A discussion in the Student Lounge at Quilt University made me start thinking about this. Lilian pointed out that people tend to learn with visual, auditory, or tactile methods. I think you would have to divide visual into subsets – watching something is certainly visual but so is reading, where you are looking at the words and pictures.
I find that the kind of thing I am trying to learn has a lot to do with how I can learn it.
For example, if we are talking about concepts, I would rather read and see the words than listen to someone lecture. I am happy to talk about it after absorbing it on my own. I find many people difficult to listen to. All those voiceovers on TV documentaries and those old school films – I just want to go to sleep! People raved about the Civil War PBS series. I lasted about 10 minutes. I was bored out of my mind.
With more physical things, it depends on where I am in the learning scale. With a new concept for sewing, I want to see it done. Maybe more than once. Partly that is because I was apparently off getting a snack when spatial skills were passed out. Remember those tests in school where they show an unfolded shape and ask you what it would be when put together? I could STILL be sitting in front of that paper and wouldn’t know.
When I teach quilting, it is embarrassing to put triangles up on the wall. If I start with them, I will have no idea which way they should face unless I am looking at a diagram. I have come to accept that this is just a black hole in my brain.
(To digress for a minute, did you know that some people are born with face blindness? They simply cannot distinguish one face from the other, and that includes their own face. Imagine looking into a mirror and not realizing it is you because you don’t remember what you look like from one time to the next! I recently saw a fascinating interview with the famous British neurologist and psychologist, Oliver Sacks, and he has this condition. Imagine seeing patients and never knowing if you saw them before! I’ll take my little spatial problem without complaint.)
Placement of shapes aside, I have been sewing since I was 13 and quilting since 1978, so I can usually visualize the steps in assembling by reading the directions, which I suppose makes me still a visual learner for physical skills, since I am picturing it.
And yet, I still only want to see the actual motion needed for doing the task. I know videos are the popular way to learn but I find I am squirming in my seat after 10 minutes.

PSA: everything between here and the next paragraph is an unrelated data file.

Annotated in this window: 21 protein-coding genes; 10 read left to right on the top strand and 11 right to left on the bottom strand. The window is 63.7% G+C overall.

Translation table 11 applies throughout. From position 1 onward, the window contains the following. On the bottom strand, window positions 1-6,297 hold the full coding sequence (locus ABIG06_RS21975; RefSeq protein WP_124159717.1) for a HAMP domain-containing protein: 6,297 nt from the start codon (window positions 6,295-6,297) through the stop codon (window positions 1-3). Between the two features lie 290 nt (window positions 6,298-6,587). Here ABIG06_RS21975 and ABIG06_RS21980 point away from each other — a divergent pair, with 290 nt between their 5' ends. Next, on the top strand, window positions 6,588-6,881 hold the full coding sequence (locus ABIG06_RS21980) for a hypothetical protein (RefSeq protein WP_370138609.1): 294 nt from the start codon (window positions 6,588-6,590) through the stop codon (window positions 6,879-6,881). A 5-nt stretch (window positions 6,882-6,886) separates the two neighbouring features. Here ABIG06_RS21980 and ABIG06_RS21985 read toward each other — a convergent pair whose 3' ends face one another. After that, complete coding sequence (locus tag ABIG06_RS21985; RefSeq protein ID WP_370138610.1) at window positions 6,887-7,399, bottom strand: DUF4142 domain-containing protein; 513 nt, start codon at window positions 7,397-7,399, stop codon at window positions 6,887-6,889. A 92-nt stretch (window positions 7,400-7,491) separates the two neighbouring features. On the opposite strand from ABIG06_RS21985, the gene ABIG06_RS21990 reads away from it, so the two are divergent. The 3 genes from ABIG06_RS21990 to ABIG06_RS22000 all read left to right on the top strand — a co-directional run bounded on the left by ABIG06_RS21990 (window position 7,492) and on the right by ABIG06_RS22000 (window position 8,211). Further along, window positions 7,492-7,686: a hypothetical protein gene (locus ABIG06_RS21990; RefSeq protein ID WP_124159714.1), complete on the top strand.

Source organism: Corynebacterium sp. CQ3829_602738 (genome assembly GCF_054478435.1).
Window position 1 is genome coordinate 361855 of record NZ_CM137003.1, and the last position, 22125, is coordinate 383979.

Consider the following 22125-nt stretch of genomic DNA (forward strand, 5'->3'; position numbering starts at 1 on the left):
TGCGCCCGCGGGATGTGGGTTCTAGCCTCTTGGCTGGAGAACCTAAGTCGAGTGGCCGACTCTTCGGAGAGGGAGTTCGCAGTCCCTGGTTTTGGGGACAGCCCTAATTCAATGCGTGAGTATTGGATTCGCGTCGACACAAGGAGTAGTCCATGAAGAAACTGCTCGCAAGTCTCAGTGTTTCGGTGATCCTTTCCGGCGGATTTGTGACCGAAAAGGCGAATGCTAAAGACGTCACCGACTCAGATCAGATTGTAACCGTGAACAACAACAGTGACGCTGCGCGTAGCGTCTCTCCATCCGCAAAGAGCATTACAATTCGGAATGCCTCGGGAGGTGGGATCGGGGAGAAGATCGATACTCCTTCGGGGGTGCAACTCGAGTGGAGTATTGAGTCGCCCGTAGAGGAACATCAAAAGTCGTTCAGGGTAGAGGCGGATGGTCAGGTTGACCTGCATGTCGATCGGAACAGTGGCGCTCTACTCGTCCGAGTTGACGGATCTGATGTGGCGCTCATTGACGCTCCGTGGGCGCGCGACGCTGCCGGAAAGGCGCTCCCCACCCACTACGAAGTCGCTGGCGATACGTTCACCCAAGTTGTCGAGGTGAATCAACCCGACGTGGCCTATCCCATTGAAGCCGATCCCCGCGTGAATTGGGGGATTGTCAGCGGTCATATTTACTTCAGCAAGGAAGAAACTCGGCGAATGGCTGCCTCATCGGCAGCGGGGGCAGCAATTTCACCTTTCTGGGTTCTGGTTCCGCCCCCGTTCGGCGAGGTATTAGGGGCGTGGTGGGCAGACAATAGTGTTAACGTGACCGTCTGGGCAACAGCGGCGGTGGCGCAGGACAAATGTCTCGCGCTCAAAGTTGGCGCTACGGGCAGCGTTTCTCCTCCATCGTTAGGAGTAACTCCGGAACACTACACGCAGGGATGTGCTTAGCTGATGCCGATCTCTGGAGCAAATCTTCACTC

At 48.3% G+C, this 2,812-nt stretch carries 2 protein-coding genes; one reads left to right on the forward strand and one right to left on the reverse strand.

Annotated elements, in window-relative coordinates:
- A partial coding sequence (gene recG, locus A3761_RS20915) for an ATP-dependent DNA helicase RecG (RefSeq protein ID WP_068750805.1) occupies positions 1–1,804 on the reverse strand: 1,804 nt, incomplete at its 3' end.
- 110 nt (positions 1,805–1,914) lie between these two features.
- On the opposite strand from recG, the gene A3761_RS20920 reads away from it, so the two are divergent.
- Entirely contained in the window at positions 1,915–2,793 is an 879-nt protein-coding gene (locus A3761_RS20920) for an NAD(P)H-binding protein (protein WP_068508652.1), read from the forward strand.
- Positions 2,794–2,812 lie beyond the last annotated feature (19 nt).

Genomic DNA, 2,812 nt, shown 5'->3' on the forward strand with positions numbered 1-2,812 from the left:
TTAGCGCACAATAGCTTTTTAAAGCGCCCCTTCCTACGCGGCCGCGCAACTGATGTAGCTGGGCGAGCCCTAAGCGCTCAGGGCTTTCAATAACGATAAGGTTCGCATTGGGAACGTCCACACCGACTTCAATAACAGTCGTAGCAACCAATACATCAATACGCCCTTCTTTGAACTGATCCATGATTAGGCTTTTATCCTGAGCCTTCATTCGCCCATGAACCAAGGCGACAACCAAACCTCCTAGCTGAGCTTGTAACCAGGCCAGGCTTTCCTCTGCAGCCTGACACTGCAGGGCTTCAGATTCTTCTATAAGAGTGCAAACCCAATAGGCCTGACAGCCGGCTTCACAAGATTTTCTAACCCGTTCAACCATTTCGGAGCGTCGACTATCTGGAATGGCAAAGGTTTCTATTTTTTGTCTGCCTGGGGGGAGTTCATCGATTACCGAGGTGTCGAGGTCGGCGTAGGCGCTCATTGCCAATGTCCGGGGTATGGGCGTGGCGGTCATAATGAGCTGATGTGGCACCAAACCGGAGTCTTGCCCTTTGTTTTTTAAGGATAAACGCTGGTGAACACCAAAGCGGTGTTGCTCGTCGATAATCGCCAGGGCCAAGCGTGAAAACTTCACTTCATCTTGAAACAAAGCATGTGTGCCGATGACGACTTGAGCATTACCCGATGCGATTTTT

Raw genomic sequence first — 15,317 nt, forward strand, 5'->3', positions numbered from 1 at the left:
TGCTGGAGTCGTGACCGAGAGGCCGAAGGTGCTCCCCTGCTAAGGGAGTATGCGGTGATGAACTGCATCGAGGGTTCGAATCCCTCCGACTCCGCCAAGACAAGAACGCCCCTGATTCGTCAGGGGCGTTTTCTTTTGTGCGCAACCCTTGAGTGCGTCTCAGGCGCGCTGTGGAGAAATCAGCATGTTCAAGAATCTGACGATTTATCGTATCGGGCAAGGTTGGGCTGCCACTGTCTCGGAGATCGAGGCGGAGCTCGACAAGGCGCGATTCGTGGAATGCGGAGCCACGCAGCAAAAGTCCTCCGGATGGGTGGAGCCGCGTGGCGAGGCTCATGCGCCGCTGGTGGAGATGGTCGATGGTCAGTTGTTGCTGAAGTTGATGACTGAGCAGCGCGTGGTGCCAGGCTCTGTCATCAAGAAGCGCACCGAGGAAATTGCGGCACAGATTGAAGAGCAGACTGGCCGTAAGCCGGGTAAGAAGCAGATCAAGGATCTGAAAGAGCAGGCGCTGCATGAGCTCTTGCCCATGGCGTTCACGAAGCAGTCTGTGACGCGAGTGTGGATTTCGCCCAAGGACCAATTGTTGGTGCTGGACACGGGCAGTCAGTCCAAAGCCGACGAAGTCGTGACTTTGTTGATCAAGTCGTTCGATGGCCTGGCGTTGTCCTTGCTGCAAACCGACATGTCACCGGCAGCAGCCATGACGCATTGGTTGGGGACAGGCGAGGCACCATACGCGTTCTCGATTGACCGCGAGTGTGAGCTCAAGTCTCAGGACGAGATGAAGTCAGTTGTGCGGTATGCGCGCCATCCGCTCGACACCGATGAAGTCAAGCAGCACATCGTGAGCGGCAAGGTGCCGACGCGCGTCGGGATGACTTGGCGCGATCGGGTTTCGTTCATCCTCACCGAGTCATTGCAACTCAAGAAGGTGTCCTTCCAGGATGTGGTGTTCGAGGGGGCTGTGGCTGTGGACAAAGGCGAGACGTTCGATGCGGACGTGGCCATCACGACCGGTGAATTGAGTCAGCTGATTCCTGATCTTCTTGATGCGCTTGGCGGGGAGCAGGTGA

I remember being sent to a workshop for Word Perfect when I was working in an office. It turned out to be a room full of tiny tables with an overhead projector. We got a sheaf of sketchy notes and most of the information came from a disembodied voice while hands on the screen performed the task. The program moved rapidly from one skill to the next, with no repetition and not enough time to write down the steps. And we certainly didn’t get to try anything ourselves.
I could tell in 5 minutes that I would have to choose one or two things and try to get those written down in enough detail to repeat them in the office. The big one was mail merge and I managed to remember enough to get it to work. How anyone ever mastered a wholly new program with that approach, I cannot imagine.
Learning things on the computer falls into a whole new category, often closer to a level of Hell than a learning experience. I seem able to grasp the word-related tasks much easier than those in the graphics programs. Naturally, as soon as I have reached a level of competence, the next version comes out. I resist as long as possible and usually end up getting version 3 when version 4 is released.
Left to my own devices, I wouldn’t bother to upgrade but our computers last about 5 years and then you are faced with a new operating system which is too snooty to run your old software. The end result is that I seem to learn fewer new things on each successive version.
So how do you learn? And how do you compensate when the situation provides you with the information in a way that doesn’t work for you?